Another Campo Marzio
Opening: June 16, 2017. Sundown.
The Night Gallery is:
— A space for exhibiting architectural projections. Projection is defined as 1) a medium: projected onto a window screen and 2) a mode of work: projecting new ways of seeing the built environment and concepts for future change. Projections include, but are not limited to, animations, responsive maps, data-tracking graphics, interactive websites, sensor-based installations.
— A 6’x7’ projection space on a storefront window.
— Open from sundown to sunrise.
— Open in spring, summer, and fall (May-October).
— Six shows, each of which opens on the third Friday of the month.
— Located in Bridgeport, Chicago at 3149 S. Morgan St.
— Features a place to sit and is open to all.
Another Campo Marzio is a software experiment ruminating on the destabilizing capacity of the digital format, which often radically collapses history and scale through acts of digital translation. This tendency echoes the work of Piranesi in his original Campo Marzio etchings, wherein the artist freely recombined fragments with little or no regard for historical or archaeological accuracy. The code draws from a library of plans, recombines urban fragments and synthesizes them into continuous, potentially infinite patterns. The project leverages historical plans to suggest impossible and fantastical situations while destabilizing the order and totality of the original fragments. Another Campo Marzio suggests a broader engagement of history possible through code and is ultimately the “useless machine” that Manfredo Tafuri saw in Piranesi’s original etchings.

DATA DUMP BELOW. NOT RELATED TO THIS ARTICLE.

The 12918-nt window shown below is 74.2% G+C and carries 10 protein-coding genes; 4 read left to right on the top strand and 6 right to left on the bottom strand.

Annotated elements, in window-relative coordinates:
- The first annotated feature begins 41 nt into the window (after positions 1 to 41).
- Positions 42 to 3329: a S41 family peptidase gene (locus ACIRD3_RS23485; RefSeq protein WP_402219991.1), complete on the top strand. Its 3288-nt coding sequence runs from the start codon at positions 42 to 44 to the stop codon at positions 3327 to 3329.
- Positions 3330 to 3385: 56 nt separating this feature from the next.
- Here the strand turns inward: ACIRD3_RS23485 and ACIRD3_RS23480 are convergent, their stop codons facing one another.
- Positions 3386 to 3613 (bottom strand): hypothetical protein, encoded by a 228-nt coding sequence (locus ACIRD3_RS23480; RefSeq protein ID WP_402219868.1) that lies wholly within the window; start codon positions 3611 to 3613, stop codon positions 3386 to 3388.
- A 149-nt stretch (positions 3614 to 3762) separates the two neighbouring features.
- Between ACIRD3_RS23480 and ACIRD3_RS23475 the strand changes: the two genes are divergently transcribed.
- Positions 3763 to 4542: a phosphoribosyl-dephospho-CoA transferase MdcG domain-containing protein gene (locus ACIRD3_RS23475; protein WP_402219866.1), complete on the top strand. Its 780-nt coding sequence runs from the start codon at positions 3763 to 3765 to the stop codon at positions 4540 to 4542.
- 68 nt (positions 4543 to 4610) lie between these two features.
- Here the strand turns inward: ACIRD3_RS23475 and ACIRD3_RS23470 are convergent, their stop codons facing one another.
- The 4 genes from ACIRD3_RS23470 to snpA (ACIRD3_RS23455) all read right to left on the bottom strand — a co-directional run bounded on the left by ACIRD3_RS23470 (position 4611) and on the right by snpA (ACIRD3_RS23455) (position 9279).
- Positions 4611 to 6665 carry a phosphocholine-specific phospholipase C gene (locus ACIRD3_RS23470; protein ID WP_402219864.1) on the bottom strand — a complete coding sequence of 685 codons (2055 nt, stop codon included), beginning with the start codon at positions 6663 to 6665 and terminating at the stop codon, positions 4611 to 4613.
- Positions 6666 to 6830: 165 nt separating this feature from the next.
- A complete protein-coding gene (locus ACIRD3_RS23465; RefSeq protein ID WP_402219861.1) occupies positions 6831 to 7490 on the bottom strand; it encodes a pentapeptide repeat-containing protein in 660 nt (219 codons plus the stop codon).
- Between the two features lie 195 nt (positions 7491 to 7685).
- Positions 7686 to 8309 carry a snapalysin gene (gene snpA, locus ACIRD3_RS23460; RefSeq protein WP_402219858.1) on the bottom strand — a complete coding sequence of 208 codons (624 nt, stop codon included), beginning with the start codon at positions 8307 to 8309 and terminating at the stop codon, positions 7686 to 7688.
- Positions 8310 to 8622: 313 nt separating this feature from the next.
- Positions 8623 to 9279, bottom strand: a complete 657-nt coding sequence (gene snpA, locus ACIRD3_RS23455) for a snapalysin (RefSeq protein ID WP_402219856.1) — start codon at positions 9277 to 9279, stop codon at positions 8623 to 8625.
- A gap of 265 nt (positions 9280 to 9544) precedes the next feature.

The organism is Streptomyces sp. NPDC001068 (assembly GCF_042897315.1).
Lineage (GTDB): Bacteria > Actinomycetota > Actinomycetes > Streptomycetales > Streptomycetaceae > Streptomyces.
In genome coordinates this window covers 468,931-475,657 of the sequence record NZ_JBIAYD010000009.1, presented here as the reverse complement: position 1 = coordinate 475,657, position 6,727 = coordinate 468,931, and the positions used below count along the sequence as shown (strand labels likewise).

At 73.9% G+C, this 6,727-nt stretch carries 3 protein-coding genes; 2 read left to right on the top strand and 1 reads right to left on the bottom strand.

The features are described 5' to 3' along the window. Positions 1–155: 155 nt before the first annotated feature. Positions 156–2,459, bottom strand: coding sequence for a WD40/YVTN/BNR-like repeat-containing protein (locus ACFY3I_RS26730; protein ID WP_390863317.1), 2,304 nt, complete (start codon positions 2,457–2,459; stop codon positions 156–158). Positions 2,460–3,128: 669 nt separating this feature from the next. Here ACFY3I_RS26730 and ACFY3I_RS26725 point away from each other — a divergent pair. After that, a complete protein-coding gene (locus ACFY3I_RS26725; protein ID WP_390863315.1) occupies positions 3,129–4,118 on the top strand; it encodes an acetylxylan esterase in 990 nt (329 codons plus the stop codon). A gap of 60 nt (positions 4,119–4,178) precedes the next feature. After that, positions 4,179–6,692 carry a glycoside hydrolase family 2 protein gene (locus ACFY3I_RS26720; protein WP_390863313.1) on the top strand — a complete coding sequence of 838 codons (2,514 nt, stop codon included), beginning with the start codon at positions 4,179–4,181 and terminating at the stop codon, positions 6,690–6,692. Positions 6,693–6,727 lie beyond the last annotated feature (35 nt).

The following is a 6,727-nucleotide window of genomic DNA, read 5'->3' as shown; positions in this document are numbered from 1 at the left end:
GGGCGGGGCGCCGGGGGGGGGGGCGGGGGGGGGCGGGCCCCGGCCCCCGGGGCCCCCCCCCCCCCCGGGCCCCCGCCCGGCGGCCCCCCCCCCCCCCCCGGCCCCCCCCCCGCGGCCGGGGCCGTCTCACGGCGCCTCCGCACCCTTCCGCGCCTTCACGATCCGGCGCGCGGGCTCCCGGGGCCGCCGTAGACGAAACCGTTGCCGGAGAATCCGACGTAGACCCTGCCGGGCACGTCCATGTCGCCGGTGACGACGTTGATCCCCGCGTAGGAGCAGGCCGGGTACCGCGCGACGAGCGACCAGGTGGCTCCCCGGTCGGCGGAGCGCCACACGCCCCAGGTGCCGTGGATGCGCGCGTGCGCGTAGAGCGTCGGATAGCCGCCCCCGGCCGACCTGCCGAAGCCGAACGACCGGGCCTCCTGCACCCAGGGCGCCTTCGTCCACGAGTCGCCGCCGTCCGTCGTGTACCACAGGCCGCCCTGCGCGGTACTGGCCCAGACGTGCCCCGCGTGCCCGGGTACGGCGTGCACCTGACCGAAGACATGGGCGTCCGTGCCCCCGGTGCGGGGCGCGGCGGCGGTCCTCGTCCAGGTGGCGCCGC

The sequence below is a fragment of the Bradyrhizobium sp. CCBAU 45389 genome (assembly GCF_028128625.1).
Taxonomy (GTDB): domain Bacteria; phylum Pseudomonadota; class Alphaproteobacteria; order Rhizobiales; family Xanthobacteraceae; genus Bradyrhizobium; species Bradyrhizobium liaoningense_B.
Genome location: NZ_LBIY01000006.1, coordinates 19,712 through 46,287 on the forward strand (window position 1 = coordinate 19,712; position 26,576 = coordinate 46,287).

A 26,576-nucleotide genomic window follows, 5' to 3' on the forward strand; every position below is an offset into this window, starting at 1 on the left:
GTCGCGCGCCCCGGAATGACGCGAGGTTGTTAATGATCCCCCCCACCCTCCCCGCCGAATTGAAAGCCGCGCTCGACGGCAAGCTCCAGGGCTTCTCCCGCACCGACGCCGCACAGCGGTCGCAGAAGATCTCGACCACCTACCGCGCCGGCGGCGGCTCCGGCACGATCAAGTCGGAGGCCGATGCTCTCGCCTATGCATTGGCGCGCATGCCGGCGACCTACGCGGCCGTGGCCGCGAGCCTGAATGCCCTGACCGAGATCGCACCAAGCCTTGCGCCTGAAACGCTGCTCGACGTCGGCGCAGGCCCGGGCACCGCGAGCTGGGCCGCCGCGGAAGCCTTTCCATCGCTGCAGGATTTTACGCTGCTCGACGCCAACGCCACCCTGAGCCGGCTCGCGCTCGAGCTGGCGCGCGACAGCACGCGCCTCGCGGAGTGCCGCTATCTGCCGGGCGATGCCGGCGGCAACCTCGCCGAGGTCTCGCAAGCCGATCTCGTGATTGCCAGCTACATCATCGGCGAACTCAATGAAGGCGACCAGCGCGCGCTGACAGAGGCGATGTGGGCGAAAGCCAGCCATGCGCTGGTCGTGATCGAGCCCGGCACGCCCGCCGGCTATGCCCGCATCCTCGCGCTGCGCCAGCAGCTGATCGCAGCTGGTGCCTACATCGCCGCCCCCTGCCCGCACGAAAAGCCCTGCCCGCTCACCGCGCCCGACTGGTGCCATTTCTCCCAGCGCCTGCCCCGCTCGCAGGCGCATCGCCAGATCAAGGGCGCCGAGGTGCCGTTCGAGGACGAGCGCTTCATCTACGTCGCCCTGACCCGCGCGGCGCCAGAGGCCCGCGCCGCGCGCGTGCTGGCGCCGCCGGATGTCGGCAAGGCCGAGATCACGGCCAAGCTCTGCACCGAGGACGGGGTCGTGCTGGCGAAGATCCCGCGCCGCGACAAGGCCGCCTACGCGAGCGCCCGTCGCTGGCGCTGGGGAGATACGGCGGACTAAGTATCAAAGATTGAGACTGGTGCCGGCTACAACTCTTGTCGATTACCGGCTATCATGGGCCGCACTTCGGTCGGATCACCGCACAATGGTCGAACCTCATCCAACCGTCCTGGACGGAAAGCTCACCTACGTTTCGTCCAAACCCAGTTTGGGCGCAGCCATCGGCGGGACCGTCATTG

Another Campo Marzio is part of a series of projects by Outpost Office engaging disciplinary themes through code. The project was developed with coding assistance by Oliver Popadich.
Outpost Office is Ashley Bigham and Erik Herrmann.
Ashley Bigham was the 2015-16 Walter B. Sanders Fellow at the University of Michigan’s Taubman College of Architecture and Urban Planning and a 2013-14 Fulbright Research Fellow. She holds a Master of Architecture from Yale University and a Bachelor of Architecture from the University of Tennessee. She has practiced professionally at MOS and Gray Organschi Architecture.
Erik Herrmann is the 2016-2017 Walter B. Sanders Fellow at Taubman College. Previously, Erik was a visiting researcher at the Institute for Computational Design (ICD) at the University of Stuttgart as a 2014-2015 German Chancellor’s Fellow of the Alexander von Humboldt Foundation. He holds a Master of Architecture from Yale University and a Bachelor of Architecture from the University of Tennessee. Erik and Ashley’s works have been featured in architectural publications including Mark Magazine, Perspecta, Dimensions, STUDIO, POOL and CLOG.